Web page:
Abstract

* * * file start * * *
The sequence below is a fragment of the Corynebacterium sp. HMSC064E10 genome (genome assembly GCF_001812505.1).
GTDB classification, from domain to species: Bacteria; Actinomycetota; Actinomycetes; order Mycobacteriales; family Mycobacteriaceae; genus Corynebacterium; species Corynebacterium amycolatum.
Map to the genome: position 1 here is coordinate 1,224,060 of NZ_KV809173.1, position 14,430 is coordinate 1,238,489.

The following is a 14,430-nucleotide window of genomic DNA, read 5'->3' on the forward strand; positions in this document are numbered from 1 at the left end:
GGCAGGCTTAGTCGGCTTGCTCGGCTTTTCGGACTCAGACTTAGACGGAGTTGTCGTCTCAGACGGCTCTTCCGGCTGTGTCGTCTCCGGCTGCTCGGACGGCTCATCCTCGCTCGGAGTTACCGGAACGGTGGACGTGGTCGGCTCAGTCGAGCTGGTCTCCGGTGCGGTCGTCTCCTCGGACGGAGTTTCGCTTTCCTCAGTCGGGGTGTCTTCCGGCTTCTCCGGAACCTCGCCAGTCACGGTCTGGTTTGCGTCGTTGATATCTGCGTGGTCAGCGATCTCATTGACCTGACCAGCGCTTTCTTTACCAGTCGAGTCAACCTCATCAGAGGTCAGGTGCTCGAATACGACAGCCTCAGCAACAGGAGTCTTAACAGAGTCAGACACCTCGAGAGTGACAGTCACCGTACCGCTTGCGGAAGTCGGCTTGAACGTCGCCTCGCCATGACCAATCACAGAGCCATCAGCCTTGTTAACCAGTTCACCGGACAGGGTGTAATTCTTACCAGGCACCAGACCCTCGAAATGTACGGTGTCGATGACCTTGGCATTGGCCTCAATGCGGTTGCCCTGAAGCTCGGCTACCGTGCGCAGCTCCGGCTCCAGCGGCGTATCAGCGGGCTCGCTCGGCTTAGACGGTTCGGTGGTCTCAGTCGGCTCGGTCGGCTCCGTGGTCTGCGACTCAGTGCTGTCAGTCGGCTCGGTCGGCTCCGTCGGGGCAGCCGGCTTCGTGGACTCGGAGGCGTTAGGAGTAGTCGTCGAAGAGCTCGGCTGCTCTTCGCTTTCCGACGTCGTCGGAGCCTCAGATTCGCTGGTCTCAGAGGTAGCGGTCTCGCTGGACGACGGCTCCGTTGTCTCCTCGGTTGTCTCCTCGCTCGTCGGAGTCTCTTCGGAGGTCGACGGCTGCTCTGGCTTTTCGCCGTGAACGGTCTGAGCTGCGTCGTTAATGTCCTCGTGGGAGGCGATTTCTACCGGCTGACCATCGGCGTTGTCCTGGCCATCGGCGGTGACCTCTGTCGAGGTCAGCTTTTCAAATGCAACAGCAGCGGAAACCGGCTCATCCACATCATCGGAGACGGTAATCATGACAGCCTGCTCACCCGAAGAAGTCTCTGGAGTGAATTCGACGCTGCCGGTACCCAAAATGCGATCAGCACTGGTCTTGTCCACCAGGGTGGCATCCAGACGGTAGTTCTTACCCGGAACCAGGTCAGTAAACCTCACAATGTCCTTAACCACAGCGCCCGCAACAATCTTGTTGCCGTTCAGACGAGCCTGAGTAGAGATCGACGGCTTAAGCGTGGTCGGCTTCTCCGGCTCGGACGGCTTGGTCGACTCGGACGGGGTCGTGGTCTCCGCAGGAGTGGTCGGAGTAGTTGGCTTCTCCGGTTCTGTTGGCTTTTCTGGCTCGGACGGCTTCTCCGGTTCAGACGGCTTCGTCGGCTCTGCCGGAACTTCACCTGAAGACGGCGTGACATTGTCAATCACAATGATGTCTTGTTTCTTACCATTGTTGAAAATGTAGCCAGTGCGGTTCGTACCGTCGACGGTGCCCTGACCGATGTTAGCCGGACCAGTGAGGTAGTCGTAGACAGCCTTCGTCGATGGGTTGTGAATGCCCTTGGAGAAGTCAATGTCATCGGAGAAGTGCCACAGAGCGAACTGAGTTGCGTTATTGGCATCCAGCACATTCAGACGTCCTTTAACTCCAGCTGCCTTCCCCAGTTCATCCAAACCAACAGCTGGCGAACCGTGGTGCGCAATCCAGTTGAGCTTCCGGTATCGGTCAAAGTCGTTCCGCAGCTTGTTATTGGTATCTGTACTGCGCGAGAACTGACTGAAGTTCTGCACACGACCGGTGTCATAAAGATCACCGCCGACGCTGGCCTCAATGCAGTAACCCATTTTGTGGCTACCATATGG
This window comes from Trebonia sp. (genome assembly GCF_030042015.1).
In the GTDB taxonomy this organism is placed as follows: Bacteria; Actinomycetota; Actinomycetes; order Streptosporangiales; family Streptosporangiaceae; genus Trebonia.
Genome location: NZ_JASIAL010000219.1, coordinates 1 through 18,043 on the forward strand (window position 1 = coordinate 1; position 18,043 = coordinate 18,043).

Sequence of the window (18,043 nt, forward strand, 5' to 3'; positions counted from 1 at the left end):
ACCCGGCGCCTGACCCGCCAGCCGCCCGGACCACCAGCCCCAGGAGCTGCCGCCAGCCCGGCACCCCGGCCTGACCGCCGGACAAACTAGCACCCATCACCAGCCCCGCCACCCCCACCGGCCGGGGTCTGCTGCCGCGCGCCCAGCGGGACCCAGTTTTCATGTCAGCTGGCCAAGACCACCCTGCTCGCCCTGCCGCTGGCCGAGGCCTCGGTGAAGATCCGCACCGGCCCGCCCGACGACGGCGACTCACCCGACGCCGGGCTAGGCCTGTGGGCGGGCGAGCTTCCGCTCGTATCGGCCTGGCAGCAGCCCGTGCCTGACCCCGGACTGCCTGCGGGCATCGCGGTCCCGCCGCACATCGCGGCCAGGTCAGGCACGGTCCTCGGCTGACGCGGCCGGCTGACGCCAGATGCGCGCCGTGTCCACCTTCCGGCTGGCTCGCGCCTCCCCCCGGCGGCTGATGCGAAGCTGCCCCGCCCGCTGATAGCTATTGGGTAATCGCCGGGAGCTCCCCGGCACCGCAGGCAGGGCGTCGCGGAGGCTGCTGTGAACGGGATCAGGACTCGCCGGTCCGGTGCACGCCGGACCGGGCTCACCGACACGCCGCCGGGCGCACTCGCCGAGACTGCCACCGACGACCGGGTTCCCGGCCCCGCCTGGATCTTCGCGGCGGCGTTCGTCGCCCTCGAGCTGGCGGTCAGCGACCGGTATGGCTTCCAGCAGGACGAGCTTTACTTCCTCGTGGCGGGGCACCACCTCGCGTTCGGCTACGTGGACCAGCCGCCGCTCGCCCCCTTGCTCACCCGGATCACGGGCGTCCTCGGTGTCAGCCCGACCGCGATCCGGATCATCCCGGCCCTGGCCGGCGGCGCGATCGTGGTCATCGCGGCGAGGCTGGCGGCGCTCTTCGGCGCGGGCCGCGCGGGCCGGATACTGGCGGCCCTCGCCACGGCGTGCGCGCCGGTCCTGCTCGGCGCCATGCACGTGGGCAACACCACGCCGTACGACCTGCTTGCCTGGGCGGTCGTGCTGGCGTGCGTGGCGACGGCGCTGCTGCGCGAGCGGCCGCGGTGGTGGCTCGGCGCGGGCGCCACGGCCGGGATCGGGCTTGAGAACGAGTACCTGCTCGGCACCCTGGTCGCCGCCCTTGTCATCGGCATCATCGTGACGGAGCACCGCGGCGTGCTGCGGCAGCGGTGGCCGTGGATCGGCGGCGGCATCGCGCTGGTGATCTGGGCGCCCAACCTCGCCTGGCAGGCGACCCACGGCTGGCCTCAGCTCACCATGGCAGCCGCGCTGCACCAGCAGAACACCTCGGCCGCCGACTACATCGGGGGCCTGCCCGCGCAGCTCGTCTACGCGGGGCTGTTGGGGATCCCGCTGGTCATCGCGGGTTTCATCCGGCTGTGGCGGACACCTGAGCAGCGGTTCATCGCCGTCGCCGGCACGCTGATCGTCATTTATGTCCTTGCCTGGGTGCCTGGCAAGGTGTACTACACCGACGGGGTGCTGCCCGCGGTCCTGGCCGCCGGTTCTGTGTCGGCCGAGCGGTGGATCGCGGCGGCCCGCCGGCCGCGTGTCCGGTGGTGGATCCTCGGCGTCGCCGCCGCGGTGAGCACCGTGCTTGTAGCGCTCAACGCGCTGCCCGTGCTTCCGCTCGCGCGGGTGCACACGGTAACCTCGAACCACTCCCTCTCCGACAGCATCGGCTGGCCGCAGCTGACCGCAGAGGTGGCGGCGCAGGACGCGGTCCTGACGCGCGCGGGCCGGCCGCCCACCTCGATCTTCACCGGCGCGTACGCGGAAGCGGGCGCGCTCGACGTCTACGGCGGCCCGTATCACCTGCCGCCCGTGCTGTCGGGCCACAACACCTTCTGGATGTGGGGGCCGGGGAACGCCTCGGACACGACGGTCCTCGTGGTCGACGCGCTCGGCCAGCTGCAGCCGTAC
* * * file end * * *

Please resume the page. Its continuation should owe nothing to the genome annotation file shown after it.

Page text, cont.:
In recent years, several techniques have been suggested for routing and traffic engineering in data centers. However, not much is known about how these techniques perform relative to each other under realistic data center traffic patterns. Our preliminary study reveals that existing techniques can only achieve 80% to 85% of the ideal solution in terms of the number of bytes delivered. We find that these techniques suffer due to their inability to utilize global knowledge of the properties of traffic flows and their inability to make coordinated decision for scheduling flows at fine time-scales. Even recent traffic engineering techniques such as COPE fail in data centers despite their proven ability to adapt to dynamic variations, because they are designed to operate at longer time scales (on the order of hours, at least). In contrast, data centers, due to the bursty nature inherent to their traffic, require adaptation at much finer times scales. To this end, we define a set of requirements that a data center-oriented traffic engineering technique must possess in order to successfully mitigate congestion. In this paper, we present the design for a strawman framework that fulfills these requirements.